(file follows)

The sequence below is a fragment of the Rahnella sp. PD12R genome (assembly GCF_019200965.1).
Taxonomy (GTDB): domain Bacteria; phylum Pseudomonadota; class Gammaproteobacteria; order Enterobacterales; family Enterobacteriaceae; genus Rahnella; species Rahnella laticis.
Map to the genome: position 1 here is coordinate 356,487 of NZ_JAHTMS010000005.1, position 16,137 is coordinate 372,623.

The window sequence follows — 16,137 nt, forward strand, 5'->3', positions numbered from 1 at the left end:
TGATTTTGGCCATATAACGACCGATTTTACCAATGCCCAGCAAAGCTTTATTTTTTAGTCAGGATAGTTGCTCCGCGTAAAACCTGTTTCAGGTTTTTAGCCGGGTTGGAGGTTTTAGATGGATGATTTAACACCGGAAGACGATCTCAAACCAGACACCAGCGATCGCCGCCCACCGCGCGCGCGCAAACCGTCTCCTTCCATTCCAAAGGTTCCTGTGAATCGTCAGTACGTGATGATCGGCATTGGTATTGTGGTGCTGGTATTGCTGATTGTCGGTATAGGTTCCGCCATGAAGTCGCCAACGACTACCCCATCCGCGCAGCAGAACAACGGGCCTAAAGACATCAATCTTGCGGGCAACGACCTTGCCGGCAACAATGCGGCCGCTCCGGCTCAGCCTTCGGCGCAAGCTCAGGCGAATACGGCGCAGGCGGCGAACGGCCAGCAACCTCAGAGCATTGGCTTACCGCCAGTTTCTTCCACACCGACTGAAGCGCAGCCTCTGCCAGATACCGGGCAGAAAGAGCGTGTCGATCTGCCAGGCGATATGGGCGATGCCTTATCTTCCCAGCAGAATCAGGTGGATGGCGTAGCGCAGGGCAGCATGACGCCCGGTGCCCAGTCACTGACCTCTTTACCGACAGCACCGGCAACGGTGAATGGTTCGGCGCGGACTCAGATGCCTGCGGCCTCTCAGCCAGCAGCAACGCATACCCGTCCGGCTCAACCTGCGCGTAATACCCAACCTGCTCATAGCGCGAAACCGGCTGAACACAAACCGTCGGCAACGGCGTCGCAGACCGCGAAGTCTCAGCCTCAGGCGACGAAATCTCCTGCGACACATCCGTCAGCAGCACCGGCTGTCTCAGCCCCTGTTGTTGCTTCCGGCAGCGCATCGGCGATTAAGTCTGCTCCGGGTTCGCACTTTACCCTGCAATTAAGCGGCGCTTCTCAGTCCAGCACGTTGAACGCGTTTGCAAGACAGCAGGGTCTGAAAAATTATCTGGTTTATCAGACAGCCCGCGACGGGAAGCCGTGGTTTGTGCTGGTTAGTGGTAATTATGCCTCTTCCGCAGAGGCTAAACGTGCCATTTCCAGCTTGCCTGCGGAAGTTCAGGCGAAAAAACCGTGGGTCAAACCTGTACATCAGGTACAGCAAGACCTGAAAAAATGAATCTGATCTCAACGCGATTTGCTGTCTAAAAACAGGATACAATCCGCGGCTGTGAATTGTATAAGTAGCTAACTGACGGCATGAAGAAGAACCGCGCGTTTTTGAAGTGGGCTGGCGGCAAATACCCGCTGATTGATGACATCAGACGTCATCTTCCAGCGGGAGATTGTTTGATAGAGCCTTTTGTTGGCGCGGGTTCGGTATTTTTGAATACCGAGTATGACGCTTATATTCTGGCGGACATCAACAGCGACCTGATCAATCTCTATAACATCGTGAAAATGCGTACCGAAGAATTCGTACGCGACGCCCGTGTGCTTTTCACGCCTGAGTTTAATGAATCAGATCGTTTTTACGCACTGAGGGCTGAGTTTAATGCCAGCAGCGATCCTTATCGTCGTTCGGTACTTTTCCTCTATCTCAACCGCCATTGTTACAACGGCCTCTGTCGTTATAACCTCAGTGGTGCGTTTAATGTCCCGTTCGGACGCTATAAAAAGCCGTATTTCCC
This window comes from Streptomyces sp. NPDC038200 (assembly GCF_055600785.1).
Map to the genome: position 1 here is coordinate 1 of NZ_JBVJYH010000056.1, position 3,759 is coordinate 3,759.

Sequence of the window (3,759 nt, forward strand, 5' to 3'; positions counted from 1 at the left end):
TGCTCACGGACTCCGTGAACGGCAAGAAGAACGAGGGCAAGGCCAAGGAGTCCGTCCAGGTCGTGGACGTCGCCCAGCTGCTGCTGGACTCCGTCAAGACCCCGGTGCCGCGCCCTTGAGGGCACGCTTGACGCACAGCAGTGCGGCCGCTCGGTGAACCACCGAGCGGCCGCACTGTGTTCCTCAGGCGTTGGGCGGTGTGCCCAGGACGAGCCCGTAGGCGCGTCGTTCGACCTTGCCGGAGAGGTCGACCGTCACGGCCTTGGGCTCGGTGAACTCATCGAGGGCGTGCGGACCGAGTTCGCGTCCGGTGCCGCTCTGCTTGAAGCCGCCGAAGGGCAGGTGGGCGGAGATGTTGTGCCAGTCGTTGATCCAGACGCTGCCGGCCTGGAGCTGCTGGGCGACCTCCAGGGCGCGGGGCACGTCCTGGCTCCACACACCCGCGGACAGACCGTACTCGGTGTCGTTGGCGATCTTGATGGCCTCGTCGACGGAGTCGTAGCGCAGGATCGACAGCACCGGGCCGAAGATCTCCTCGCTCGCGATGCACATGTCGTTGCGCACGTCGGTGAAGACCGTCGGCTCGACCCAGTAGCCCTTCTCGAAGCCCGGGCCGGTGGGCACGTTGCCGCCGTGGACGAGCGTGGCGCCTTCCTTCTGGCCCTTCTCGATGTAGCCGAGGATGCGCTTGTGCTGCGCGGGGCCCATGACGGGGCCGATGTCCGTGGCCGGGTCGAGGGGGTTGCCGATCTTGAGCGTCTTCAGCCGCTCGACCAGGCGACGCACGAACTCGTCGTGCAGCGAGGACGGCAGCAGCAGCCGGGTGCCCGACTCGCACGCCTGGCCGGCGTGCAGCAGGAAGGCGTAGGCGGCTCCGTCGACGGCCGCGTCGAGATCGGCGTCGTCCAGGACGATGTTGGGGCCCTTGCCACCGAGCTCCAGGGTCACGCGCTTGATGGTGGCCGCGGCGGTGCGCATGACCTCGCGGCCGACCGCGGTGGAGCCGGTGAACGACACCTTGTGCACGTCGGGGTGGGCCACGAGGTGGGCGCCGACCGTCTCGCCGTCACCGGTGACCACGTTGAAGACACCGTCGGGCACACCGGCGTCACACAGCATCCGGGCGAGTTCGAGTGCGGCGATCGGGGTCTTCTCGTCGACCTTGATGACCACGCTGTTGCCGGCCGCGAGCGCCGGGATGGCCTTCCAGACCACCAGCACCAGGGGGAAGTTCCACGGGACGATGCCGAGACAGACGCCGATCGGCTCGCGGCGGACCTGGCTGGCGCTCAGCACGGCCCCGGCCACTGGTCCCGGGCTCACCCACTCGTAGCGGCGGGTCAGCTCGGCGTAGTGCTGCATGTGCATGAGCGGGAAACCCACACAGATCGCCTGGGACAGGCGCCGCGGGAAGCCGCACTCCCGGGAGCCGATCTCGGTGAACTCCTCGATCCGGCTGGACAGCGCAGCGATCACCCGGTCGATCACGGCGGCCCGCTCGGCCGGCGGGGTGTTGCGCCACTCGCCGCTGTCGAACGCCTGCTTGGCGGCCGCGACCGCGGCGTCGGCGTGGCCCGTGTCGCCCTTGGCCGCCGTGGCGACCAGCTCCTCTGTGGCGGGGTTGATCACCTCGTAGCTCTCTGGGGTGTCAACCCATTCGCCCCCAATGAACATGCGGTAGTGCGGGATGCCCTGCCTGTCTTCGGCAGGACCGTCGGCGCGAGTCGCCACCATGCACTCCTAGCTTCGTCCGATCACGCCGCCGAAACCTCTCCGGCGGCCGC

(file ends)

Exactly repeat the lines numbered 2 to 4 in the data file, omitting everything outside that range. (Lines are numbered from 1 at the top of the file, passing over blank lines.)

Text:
Taxonomy (GTDB): domain Bacteria; phylum Pseudomonadota; class Gammaproteobacteria; order Enterobacterales; family Enterobacteriaceae; genus Rahnella; species Rahnella laticis.
Map to the genome: position 1 here is coordinate 356,487 of NZ_JAHTMS010000005.1, position 16,137 is coordinate 372,623.

The window sequence follows — 16,137 nt, forward strand, 5'->3', positions numbered from 1 at the left end: